Sunday, July 26, 2015

Pluto a planet?

(This post doesn't concern Nethack).

With NASA being a total winner with its New Horizons mission to Pluto, the debate about whether Pluto should be a planet has emerged yet again.

You can look at wikipedia for more details, but the basic story for how Pluto lost its planet status, or rather, how planet gained its definition is as follows: in 2005, astronomers found a dwarf-planet called Eris with a slightly wackier orbit than Pluto's.

Other, similarly-sized objects had been found, but the kicker in this case was that Eris is more massive than Pluto (still, both are less massive than our own pet rock, the Moon).  This prompted the International Astronomical Union (IAU) to actually come up with a formal definition for the word "planet" in 2006.

So, according to the IAU, in order to be a planet, a celestial body must:
  1. is in orbit around the Sun,
  2. has sufficient mass to assume hydrostatic equilibrium (a nearly round shape), and
  3. has "cleared the neighbourhood" around its orbit.
(Incidentally, I assume #1 is why we refer to natural satellites of other stars as "exoplanets" instead of "planets").

Pluto apparently has failed the third test because it shares its orbit with other Kuiper belt objects.  This led to Pluto being deemed a "dwarf-planet", which led to everyone losing their shit because they wanted Pluto to be a full-fledged Planet.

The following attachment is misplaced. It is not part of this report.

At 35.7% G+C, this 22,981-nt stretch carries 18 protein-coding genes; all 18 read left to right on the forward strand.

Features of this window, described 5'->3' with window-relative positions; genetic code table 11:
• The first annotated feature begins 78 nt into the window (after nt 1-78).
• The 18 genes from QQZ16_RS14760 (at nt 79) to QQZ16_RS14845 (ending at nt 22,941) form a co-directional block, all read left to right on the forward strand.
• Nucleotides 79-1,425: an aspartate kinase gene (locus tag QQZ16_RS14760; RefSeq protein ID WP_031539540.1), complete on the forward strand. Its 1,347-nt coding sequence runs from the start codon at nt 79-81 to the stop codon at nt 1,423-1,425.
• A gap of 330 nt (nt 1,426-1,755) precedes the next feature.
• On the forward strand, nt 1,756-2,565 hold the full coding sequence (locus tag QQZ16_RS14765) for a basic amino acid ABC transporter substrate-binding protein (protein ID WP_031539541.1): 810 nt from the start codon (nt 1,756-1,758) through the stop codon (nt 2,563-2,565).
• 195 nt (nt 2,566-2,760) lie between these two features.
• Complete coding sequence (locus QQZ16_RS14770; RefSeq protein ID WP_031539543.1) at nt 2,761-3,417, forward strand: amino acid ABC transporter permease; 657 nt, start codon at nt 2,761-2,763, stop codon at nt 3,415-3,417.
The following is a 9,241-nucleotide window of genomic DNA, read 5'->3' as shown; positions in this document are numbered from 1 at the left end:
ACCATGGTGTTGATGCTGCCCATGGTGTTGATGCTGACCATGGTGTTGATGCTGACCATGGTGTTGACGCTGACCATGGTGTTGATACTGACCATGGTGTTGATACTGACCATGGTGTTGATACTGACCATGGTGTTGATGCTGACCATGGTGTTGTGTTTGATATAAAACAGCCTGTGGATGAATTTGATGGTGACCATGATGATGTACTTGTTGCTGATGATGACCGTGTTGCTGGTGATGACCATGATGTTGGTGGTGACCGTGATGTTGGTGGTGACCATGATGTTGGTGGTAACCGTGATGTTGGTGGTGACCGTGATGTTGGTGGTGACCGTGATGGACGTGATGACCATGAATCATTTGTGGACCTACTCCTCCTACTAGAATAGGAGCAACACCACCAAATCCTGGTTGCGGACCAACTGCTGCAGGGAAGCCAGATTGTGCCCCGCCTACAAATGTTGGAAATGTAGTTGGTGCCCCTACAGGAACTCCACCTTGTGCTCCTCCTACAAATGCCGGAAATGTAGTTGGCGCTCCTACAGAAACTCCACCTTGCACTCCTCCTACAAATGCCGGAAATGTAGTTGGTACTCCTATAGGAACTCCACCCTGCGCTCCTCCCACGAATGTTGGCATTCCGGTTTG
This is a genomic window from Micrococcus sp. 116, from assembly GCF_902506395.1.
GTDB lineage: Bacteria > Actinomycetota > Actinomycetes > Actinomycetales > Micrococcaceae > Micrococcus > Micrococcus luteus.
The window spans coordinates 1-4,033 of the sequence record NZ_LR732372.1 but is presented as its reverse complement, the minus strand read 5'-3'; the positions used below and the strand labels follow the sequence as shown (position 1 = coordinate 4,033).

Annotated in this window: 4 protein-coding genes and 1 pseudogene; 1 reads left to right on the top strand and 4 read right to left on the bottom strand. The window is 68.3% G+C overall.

I propose to you a new stance on the topic.  Whether Pluto re-gains its status as a full-fledged planet is irrelevant.  My proposal is that the word "planet" should re-gain its status as not being formally defined by the IAU.

The term "planet" is a cultural term that goes back centuries.  Everyone knows what you mean when you say "planet" and almost no one can recite the formal IAU definition of "planet".  At the same time, if people want to use more technical terms, like "Kuiper belt object", they already exist.  Undefining the word "planet", i.e., making its meaning ambiguous, is a win-win solution.